This is the first of a three-part series on words from the world of consumption, money and economics.
Last week, this space was devoted to the summer heat and the places people go on chofesh, "vacation" – literally "freedom." One place that wasn’t discussed, but where people flock in droves, is the kanyon.
No, people aren't hanging out at beautiful rock formations in the Negev. A kanyon is a shopping mall, a "portmanteau word" (Lewis Carroll's neologism for one word made from two), created from keniya, "purchase," and chenyon, "parking lot." How apt is that?
Israel's first mall-like shopping center was Tel Aviv's Dizengoff Center, built in 1977. But the Hebrew term wasn’t coined until 1985, when real-estate developer David Azrieli used it to describe Kanyon Ayalon, which he built in Ramat Gan. Kanyon later caught on and became the generic term for "mall," now familiar to all Israelis. It's easy to imagine that the first multi-story malls seemed cavernous, suggesting a canyon. There's even a huge one now in Haifa called Ha-Grand Kanyon.
What do you do there? Well, some people actually buy things. But it's interesting that in Hebrew, if you go out to do keniyot, "errands," the mall is rarely one of your stops. Like la'asot kemping, the Israeli term for "to go camping" – discussed last week – what you do at the kanyon is more often la'asot shoping – like "shopping" (but with a long "o") and relating mainly to clothes or fashion-related goods. You may or may not actually purchase anything. It's more of an experience – a cultural thing.
"Consumption," not the disease, but the act of consuming things, is tzricha, from the root tz-r-ch, "need" or "necessity." Every creature "consumes," tzorech, things and in general you tzorech what youtzarich, "need."
But like the word le'umanut, "extreme nationalism" – which we discussed several weeks ago – the term tzarchanut has a broader meaning. It refers to the entire ideology of consumerism, which makes the experience of consumption an end in itself, not the means to some greater good. We no longer buy provisions to live and thrive. We live to consume things, often inspired by advertising that creates new needs we never knew we had.
Shoping is part of this lifestyle. When you go out liknot mitzrachim, "to purchase necessities," you usually go, with a list, to smaller local shops. These traditionally include the iconic, but fast-disappearing, Israeli corner market, the makolet, which takes its name from that most basic of necessities, "food," ochel (k and ch are alternates of the same letter).
But when you go out shoping, a foreign word for an imported, global experience, you rarely have a list. You dress differently, go to the mall or other large chains and often throw in a meal and a movie for a whole day of "quality time."
It's a mivtza'!
Shoppers are always on the lookout for bargains or deals. While in English, it's easy to confuse "for sale" with "on sale," in Hebrew, the kind of "sale" you have to wait for, has its own word, mivtza'. This word looks like mitzvah, "commandment" – and some people may indeed feel commanded to buy when they see deep discounts – but the words actually have different roots.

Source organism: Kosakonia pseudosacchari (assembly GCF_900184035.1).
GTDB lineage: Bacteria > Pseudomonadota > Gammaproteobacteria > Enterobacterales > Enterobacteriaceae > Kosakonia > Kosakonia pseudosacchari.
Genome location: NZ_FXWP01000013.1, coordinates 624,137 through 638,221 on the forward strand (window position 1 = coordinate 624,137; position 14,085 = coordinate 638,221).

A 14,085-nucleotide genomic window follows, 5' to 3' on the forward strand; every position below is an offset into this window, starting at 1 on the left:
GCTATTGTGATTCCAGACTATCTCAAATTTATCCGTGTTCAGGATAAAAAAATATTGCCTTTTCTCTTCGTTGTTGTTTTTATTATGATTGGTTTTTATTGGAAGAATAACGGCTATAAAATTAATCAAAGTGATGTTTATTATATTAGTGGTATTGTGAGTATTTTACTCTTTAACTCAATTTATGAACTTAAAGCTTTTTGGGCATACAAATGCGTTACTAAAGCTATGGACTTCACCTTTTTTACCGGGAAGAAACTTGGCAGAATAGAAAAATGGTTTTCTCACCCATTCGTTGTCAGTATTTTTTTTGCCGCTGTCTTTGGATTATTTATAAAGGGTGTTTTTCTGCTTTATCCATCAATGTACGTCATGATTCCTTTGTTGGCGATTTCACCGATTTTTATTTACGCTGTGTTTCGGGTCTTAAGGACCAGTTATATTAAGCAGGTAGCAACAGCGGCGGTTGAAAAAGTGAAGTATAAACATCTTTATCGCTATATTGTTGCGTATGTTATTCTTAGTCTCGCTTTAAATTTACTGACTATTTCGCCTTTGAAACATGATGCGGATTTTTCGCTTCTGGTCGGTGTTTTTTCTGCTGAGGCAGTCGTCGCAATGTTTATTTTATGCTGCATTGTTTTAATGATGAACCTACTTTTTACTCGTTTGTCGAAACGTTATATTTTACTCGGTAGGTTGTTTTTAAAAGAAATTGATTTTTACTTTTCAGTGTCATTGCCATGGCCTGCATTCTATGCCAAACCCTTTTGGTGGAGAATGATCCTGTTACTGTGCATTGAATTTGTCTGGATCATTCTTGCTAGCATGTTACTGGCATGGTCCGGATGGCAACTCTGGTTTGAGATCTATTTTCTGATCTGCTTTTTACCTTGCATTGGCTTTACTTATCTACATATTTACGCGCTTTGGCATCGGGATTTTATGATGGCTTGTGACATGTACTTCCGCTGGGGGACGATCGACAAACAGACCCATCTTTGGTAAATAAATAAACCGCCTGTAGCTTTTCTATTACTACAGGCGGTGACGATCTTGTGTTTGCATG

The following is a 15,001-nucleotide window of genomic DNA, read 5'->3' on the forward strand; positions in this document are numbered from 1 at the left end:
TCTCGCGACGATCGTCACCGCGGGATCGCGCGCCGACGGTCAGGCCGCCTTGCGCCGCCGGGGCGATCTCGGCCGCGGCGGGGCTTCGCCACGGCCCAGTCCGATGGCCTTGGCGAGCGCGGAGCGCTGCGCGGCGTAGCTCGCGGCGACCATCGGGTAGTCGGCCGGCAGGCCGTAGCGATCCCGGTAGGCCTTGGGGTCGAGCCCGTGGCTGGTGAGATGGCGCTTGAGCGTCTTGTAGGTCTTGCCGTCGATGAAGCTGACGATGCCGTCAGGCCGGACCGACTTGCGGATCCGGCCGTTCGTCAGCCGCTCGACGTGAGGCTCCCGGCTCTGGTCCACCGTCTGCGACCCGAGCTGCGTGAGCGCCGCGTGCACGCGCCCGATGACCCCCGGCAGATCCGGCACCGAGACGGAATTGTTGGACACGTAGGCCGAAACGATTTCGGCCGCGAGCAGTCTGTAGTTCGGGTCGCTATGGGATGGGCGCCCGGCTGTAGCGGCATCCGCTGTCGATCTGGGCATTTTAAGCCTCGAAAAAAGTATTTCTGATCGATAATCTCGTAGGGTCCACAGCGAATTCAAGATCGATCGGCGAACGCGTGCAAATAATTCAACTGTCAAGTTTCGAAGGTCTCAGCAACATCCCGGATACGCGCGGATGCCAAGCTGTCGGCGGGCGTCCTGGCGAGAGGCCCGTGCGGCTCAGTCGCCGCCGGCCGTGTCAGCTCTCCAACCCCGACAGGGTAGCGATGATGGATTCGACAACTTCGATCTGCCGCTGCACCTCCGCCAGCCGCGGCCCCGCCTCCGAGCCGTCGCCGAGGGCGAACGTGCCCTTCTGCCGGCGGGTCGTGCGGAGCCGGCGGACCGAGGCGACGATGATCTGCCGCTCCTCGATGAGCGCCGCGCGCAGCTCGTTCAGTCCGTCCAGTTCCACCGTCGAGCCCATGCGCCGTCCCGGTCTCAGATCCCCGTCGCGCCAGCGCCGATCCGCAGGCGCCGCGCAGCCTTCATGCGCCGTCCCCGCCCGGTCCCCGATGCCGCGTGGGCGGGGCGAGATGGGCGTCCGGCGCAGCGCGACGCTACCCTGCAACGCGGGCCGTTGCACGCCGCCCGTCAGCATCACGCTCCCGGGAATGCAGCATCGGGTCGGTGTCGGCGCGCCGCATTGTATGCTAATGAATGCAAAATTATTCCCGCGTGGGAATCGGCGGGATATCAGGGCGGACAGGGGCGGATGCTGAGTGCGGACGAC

Mitzvah comes from the root tz-v-h, meaning "command." Mivtza', on the other hand, comes from b-tz-'ayin meaning to "perform" or "do." It can also refer to various types of campaigns, including military ones, like Mivtza' Entebbe, the operation to rescue the hostages of the hijacked plane in Entebbe in 1976. After the planning of an operation comes the "implementation," the bitzu'a. And someone who is a "doer" – rather than just a talker – is a bitzu'ist (-ist being a foreign ending, as in "artist" or "pianist," for the performer of an action).
Bemivtza' is the equivalent of "on sale," meaning you are likely to get a significant hanacha, "discount" – from the same root as noach, "ease" or "comfort."
Another money-related root – a homonym of b-tz-'ayin – gives us betza', which means "unjust enrichment" or "ill-gotten gain." This is a small reminder that while looking for a good deal is one thing, it's a slippery slope from saving money craving it – or to acquisitiveness and outright greed.
Put it on credit
Of course, if something is too expensive to handle, or to handel, (Yiddish for "haggle"), you may whip out the plastic and buy on credit. "Credit" is ashrai (rhymes with "nosh rye"), and a "credit card" is a cartis ashrai. While both these words go back to the Talmud, putting them together is a recent innovation.
The Hebrewword cartis, "card," comes from the same Latin root as "card" and "chart" in English. It also means "ticket," as for a movie or a plane flight. Ashrai comes from the root alef-sh-r, with meanings related to "permit," "verify," "strengthen" or "confirm." So ashrai is an "acceptable delayed payment." The words ishur, a "permit" or "permission" and osher, "happiness" or "well-being" also come from this root and share the adjective meushar. Something that is meushar is "permitted" or "confirmed," while a person who is meushar is happy, since osher also means"happiness" or "well-being."
Just as you shouldn't mix up a mitzvah and a mivtza', you should distinguish ashrai from ashrei (rhymes with "gosh, Ray"), meaning "they are happy." And "Happy are they who dwell in Your house" (Ps. 84:5) is the opening of one of the best-known prayers in the Jewish tradition.
When spelled with an ayin instead of an alef, 'osher means "rich" – from the same root as 'ashir, "wealthy." Osher va'osher is a common blessing, wishing someone both "material and spiritual well-being." If your bank gives you a lot of ashrai, "credit," it may not mean you're wealthy, but ashrecha, "you should be happy about it."
Next week: is there a connection between kesef, "money," and kisufim, "desires" or "longings"? And much more
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